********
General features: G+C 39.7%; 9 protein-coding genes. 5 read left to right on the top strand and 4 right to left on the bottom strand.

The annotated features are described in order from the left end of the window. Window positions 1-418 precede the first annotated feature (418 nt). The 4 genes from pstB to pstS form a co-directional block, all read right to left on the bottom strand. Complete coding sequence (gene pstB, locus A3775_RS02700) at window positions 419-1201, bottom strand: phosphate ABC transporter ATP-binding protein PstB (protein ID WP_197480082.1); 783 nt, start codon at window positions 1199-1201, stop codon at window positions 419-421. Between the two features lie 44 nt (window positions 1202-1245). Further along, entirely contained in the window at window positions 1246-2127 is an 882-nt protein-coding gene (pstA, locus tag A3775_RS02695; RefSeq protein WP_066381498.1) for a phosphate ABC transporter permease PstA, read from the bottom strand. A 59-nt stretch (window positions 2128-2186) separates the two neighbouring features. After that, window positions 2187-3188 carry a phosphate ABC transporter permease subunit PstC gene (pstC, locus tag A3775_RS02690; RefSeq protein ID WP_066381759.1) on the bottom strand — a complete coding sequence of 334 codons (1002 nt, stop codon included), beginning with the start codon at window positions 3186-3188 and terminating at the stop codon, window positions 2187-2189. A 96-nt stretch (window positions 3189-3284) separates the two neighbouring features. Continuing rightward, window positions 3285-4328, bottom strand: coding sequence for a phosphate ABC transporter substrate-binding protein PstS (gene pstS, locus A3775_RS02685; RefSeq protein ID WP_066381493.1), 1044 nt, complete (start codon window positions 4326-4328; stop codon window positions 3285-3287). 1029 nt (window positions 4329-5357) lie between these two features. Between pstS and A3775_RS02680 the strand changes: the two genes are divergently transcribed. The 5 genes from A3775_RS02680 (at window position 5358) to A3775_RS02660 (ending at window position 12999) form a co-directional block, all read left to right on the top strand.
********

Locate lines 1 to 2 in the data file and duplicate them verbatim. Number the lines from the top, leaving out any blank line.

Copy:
General features: G+C 39.7%; 9 protein-coding genes. 5 read left to right on the top strand and 4 right to left on the bottom strand.

The annotated features are described in order from the left end of the window. Window positions 1-418 precede the first annotated feature (418 nt). The 4 genes from pstB to pstS form a co-directional block, all read right to left on the bottom strand. Complete coding sequence (gene pstB, locus A3775_RS02700) at window positions 419-1201, bottom strand: phosphate ABC transporter ATP-binding protein PstB (protein ID WP_197480082.1); 783 nt, start codon at window positions 1199-1201, stop codon at window positions 419-421. Between the two features lie 44 nt (window positions 1202-1245). Further along, entirely contained in the window at window positions 1246-2127 is an 882-nt protein-coding gene (pstA, locus tag A3775_RS02695; RefSeq protein WP_066381498.1) for a phosphate ABC transporter permease PstA, read from the bottom strand. A 59-nt stretch (window positions 2128-2186) separates the two neighbouring features. After that, window positions 2187-3188 carry a phosphate ABC transporter permease subunit PstC gene (pstC, locus tag A3775_RS02690; RefSeq protein ID WP_066381759.1) on the bottom strand — a complete coding sequence of 334 codons (1002 nt, stop codon included), beginning with the start codon at window positions 3186-3188 and terminating at the stop codon, window positions 2187-2189. A 96-nt stretch (window positions 3189-3284) separates the two neighbouring features. Continuing rightward, window positions 3285-4328, bottom strand: coding sequence for a phosphate ABC transporter substrate-binding protein PstS (gene pstS, locus A3775_RS02685; RefSeq protein ID WP_066381493.1), 1044 nt, complete (start codon window positions 4326-4328; stop codon window positions 3285-3287). 1029 nt (window positions 4329-5357) lie between these two features. Between pstS and A3775_RS02680 the strand changes: the two genes are divergently transcribed. The 5 genes from A3775_RS02680 (at window position 5358) to A3775_RS02660 (ending at window position 12999) form a co-directional block, all read left to right on the top strand.